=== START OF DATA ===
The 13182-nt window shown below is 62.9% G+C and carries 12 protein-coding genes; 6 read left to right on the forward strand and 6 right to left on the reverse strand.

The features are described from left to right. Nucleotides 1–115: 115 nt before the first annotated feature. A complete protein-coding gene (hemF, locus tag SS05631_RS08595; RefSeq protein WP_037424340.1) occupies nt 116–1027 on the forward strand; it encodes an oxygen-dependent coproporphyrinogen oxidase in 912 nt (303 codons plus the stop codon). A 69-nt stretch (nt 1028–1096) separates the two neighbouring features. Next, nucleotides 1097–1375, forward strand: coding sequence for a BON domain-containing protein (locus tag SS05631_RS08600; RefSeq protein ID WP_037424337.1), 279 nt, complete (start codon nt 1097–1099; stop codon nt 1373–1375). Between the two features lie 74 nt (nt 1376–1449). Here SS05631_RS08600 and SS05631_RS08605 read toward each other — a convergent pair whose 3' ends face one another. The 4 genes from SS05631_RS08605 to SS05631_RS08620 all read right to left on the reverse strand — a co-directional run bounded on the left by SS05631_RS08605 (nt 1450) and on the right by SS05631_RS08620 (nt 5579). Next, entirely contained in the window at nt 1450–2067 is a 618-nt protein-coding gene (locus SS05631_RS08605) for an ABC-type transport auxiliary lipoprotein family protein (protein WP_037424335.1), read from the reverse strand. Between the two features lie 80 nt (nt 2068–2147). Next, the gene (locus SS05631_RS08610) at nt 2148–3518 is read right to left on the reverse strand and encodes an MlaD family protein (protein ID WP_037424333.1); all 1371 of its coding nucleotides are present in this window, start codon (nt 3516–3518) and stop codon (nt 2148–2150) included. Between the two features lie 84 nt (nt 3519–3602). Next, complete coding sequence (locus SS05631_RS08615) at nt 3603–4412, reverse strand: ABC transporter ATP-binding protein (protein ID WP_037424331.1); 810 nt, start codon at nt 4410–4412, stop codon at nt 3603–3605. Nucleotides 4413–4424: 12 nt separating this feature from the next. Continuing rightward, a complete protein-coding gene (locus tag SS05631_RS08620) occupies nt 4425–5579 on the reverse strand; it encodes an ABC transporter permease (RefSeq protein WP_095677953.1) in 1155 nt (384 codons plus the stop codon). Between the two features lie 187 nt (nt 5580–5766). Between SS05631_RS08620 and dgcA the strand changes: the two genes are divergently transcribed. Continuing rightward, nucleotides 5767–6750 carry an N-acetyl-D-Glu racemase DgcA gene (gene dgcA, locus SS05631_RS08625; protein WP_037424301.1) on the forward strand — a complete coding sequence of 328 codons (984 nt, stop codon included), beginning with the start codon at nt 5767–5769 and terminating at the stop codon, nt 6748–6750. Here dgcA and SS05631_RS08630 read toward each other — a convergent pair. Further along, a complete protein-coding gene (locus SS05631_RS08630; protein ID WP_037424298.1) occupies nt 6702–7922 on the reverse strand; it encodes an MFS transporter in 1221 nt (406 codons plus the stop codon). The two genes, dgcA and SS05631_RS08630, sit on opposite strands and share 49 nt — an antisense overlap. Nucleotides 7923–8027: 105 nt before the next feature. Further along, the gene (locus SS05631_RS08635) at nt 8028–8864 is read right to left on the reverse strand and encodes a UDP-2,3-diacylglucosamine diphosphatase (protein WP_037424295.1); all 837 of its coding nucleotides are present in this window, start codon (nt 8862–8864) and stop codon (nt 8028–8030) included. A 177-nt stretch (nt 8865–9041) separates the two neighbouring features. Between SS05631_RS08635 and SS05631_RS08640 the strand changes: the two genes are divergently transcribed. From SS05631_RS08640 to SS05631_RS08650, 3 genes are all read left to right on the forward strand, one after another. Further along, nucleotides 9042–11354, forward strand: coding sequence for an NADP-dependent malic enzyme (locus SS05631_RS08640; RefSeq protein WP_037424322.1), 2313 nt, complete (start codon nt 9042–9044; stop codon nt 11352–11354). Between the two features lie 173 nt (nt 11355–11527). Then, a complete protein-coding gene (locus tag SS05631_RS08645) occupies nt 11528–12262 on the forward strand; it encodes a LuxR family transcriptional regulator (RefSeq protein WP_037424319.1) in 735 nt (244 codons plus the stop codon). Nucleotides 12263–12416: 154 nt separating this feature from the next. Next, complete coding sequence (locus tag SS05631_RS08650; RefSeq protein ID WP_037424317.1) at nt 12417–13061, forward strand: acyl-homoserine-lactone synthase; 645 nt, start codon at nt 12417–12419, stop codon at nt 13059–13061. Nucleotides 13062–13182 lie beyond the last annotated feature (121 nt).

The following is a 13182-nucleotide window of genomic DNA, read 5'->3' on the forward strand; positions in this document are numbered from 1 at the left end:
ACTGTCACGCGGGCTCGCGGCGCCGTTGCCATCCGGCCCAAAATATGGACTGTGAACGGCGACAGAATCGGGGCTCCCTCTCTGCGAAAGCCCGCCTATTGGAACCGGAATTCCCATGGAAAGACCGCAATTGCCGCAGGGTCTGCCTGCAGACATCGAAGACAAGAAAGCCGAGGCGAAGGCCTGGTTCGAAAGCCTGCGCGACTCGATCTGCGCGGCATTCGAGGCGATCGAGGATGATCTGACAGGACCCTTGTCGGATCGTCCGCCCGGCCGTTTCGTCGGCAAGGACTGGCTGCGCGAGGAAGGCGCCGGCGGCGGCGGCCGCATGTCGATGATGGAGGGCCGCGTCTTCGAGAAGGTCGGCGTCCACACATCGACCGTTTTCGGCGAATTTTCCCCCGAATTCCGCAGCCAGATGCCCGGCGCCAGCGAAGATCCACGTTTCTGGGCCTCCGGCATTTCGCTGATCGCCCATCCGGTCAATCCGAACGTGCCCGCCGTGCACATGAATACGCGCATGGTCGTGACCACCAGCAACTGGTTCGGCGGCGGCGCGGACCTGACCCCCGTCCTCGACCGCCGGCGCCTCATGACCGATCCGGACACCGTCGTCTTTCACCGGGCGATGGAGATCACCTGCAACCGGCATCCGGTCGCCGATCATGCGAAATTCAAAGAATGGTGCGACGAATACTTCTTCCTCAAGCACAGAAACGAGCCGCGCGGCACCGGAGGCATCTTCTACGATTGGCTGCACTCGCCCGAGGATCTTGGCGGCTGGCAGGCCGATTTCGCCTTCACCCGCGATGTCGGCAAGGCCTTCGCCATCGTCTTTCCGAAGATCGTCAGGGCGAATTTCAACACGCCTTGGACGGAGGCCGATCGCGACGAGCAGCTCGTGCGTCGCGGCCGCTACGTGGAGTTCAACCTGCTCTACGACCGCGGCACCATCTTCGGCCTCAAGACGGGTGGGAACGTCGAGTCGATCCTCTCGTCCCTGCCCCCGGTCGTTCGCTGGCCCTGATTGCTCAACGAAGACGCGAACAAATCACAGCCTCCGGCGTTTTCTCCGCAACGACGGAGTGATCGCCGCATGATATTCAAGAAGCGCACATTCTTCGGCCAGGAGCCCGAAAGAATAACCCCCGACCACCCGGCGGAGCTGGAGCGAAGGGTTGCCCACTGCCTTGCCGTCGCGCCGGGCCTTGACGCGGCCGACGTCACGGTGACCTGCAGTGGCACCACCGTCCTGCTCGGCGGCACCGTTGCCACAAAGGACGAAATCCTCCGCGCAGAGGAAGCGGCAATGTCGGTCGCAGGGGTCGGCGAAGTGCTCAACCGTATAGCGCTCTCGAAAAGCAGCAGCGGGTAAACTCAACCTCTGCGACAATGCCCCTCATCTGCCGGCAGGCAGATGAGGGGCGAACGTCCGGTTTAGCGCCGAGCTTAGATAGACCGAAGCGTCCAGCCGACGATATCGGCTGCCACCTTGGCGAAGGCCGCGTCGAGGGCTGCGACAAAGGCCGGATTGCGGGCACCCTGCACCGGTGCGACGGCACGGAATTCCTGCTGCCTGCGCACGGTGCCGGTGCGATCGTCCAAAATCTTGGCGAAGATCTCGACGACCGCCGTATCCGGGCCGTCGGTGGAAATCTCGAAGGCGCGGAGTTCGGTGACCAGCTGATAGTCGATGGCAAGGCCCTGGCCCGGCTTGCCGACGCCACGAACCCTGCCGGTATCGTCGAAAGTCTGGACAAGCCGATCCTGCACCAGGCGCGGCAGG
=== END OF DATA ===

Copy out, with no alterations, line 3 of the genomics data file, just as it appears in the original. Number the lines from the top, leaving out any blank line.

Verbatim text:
The following is a 13182-nucleotide window of genomic DNA, read 5'->3' on the forward strand; positions in this document are numbered from 1 at the left end: